• In worst case scenario, and if someone is insistent to get you an alcoholic drink, just walk away, or change the conversation. For example, complement the waiter on their uniform. People love to hear complements and it often distracts them enough to forget what they were doing before.

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  • Another helpful tactic is to say that you are taking medications that have adverse reaction with alcohol, or that you are or have been sick and are trying to get better.
  • Of course if you are feeling up to it, and I completely understand if you do not, saying that you are choosing to stay sober is probably the surest way to get a persistent person to back off, and maybe even get a high 5 and a congrats!

Call/text your support person. Sometimes just talking to someone who understands, or just talk to someone about something completely different, is all that you need to get your mind of the cravings.

LEAVE! This action alone will save you from the temptations and the frustrations! This may not be always possible to do, but if you can, just sneak out, pretending to go to the bathroom, or get a call outside, or get something that you forgot in your car.

I know this may not appear easy at all, I understand! I avoided many events in the beginning, because I wanted to protect my sobriety at any and all costs. Of course at some point I wanted to have a social life too! So I was ready and willing to take all the necessary steps to ensure that my sobriety was #1 and not in any jeopardy!

For more great tips check out the full post 10 Ways to Stay Sober at Drinking Events HERE.


If you, or anyone you know, is struggling with alcohol addiction, please click the Find Support link for an extensive list of support groups. Also please check out the links to many useful resources in the sidebar, and always feel free to contact me anytime at sobercourage@gmail.com.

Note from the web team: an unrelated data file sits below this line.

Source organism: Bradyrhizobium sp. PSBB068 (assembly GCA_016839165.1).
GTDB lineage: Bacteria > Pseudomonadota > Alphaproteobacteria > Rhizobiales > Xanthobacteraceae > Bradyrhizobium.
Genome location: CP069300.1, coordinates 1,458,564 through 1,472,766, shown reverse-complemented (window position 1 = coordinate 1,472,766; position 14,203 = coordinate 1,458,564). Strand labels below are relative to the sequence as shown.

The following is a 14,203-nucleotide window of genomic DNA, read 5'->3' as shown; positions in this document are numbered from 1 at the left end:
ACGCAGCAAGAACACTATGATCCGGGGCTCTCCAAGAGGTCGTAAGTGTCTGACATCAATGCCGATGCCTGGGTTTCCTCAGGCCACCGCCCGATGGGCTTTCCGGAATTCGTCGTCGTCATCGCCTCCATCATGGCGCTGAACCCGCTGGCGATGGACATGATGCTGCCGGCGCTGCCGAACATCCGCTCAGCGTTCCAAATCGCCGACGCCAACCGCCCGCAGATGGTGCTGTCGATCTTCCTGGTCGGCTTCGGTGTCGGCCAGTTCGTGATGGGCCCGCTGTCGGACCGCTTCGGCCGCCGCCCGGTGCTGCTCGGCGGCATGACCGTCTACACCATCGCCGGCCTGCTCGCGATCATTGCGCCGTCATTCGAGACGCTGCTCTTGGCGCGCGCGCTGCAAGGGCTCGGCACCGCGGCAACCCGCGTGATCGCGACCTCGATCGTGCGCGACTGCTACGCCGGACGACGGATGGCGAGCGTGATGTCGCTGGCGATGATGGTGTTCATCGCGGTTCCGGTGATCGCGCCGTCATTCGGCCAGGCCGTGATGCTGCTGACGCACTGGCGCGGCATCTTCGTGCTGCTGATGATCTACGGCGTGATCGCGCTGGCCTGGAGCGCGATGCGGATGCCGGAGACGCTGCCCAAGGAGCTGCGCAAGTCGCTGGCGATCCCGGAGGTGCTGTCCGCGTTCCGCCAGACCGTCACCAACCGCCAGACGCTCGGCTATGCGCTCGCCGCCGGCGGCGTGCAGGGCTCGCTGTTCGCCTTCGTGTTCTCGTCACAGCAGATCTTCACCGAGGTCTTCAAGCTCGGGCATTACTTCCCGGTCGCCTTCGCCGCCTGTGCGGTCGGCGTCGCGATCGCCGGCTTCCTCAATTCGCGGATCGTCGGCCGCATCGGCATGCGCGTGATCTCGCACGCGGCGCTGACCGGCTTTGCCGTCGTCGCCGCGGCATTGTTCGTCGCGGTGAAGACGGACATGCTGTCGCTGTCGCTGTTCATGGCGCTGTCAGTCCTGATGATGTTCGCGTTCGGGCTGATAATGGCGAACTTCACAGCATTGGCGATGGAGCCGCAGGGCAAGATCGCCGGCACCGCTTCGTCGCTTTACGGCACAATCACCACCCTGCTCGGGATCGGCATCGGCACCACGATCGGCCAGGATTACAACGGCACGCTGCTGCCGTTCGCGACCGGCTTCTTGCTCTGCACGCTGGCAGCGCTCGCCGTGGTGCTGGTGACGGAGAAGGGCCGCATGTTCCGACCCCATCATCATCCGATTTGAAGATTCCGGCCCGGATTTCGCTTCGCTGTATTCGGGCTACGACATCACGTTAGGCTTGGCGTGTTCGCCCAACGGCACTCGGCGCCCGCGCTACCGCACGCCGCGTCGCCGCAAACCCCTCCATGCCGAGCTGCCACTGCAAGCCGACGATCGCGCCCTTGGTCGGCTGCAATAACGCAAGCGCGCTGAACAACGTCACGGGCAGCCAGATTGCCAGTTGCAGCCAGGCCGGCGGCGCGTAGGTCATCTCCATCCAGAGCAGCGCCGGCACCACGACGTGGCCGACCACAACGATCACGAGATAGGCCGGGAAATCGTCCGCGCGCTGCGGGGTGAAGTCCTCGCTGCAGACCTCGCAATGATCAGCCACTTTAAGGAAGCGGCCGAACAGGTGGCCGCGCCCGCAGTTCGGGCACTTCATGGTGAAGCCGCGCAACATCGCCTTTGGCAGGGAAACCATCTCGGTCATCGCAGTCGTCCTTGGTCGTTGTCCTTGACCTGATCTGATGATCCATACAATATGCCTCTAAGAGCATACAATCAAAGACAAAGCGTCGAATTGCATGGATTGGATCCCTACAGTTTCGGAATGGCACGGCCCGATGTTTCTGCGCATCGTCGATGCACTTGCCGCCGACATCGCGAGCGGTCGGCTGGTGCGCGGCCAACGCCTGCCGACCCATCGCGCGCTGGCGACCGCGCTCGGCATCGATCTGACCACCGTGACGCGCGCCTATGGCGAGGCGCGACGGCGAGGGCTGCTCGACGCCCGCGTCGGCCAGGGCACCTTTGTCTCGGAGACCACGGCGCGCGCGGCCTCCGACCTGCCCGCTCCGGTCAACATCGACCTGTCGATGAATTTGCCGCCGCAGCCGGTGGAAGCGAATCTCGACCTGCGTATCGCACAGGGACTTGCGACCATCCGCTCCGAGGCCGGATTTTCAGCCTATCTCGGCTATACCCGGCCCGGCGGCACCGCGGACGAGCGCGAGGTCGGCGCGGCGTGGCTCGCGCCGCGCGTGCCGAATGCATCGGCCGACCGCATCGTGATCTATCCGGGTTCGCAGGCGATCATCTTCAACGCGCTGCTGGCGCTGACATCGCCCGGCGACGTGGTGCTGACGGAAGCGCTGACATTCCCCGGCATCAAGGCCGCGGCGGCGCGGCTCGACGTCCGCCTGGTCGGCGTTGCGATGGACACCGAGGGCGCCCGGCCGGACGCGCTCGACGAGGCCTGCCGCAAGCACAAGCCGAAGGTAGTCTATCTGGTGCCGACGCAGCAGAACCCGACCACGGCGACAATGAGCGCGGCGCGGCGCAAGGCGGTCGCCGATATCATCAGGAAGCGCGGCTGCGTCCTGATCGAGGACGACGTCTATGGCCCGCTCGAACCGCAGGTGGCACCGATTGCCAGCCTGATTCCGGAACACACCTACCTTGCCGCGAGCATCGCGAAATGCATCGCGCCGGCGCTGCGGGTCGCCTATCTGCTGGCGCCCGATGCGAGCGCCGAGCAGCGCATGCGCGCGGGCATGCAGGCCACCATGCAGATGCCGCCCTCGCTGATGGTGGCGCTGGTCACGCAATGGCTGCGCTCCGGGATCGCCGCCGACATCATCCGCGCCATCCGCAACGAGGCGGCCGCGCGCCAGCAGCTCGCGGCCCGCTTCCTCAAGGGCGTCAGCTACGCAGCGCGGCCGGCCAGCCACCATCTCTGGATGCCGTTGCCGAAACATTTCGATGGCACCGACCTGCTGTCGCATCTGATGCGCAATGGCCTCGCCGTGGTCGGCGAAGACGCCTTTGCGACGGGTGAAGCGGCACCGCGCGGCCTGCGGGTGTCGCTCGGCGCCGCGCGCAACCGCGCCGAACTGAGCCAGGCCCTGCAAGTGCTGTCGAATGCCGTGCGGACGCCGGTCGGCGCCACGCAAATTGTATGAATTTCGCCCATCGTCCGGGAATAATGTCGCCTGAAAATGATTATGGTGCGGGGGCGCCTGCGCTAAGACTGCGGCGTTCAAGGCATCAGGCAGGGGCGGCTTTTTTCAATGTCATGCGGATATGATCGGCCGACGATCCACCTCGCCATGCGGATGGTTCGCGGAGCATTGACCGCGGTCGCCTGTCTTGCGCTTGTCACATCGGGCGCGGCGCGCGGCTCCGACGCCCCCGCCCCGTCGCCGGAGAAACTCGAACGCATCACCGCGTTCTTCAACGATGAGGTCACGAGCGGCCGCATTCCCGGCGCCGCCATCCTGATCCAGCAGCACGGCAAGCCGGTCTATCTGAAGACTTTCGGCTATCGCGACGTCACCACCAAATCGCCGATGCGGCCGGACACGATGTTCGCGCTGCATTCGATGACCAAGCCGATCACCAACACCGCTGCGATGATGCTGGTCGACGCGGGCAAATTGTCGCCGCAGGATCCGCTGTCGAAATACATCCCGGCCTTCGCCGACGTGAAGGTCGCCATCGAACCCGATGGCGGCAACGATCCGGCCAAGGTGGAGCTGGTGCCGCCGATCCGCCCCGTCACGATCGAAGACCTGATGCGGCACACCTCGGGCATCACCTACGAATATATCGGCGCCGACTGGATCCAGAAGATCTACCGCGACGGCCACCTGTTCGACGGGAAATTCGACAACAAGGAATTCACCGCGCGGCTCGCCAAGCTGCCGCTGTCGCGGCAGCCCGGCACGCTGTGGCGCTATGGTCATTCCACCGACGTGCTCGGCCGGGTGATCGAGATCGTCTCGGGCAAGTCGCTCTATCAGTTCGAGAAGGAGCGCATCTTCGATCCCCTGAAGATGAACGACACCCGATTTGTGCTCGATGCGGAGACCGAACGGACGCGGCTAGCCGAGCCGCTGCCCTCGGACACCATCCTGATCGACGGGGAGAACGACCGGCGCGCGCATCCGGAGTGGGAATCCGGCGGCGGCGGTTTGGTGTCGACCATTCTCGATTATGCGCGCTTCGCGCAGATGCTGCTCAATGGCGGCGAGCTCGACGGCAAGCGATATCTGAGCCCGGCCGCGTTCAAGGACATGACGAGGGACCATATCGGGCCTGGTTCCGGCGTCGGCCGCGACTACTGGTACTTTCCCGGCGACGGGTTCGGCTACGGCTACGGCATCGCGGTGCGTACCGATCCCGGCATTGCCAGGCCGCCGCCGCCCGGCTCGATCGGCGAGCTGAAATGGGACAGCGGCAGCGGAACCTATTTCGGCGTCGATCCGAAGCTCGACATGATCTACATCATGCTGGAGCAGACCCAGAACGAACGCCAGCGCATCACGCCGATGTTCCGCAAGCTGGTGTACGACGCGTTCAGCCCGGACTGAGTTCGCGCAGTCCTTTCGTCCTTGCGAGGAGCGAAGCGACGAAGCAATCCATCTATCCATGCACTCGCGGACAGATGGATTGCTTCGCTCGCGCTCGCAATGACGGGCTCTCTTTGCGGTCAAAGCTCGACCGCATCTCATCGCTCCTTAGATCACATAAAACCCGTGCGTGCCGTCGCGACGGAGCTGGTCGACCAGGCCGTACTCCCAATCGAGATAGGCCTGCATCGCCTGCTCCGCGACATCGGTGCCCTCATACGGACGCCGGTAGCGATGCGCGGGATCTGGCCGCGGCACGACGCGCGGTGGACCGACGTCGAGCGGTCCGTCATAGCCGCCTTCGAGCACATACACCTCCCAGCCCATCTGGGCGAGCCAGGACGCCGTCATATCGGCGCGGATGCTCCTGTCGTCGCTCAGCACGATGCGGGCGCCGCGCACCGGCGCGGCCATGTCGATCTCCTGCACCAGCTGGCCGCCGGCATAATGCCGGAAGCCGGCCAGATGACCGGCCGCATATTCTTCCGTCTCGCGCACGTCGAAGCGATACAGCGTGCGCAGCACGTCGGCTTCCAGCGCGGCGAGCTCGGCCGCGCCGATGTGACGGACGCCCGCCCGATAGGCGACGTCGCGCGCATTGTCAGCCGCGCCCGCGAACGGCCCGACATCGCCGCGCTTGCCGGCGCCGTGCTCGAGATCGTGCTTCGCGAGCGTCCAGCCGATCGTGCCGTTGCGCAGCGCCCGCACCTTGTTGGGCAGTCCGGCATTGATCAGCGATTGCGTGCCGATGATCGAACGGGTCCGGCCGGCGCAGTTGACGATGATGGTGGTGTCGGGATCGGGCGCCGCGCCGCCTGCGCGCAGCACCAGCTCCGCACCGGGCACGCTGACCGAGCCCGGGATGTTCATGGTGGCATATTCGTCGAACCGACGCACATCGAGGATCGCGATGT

You may also find some great inspiration and support from all the awesome sober bloggers listed in the side bar under POSTS I LIKE and RECOVERY BLOGGERS, as well as Sober Courage page on Facebook and Sober Courage on Twitter.

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4 Comments Add yours

  1. Kim W. says:

    Great advice! Thank you for this. One more tip that I learned early on was take your own car (or carpool with other sober folks). If you feel you need to leave, you can just say your goodbyes and go.

    It really depends on that daily maintenance of my spiritual condition. Once I was at a business party and I had to LEAVE NOW! 🙂 I stood up, said I had to leave and just ran out. I’d rather do that than put myself at risk.

    Then just tonight I had my work party, and it was so fun and I didn’t think of drinking at all. There was lots of food, and I had a club soda in my hands at all times 😉

    Also, plan your own parties! While sometimes we feel we can’t ignore a work function, we can always have our own parties with other sober people. These are the best, and I always end up laughing and having a good time.

    Oh, one more tip – see if your town offers a Soberthon. On Dec 24 – 25 we have meetings and fellowship every hour around the clock.

    Thanks for sharing your experience and your advice. Stay sober and happy holidays!

    Liked by 2 people

    1. Thanks Kim for stopping by and for this great comment and all the great tips! Have a wonderful sober holiday season! Hugs.

      Like

  2. abbiegrrl says:

    Great post! I need to come by here more often!!
    Happy and sober holidays to you! 🙂

    Liked by 1 person

    1. Hi Abbie! I am sorry it looks like I missed your comment. Ugh. Thank you for stopping by.

      Happy holidays. Sending big hugs!

      Liked by 1 person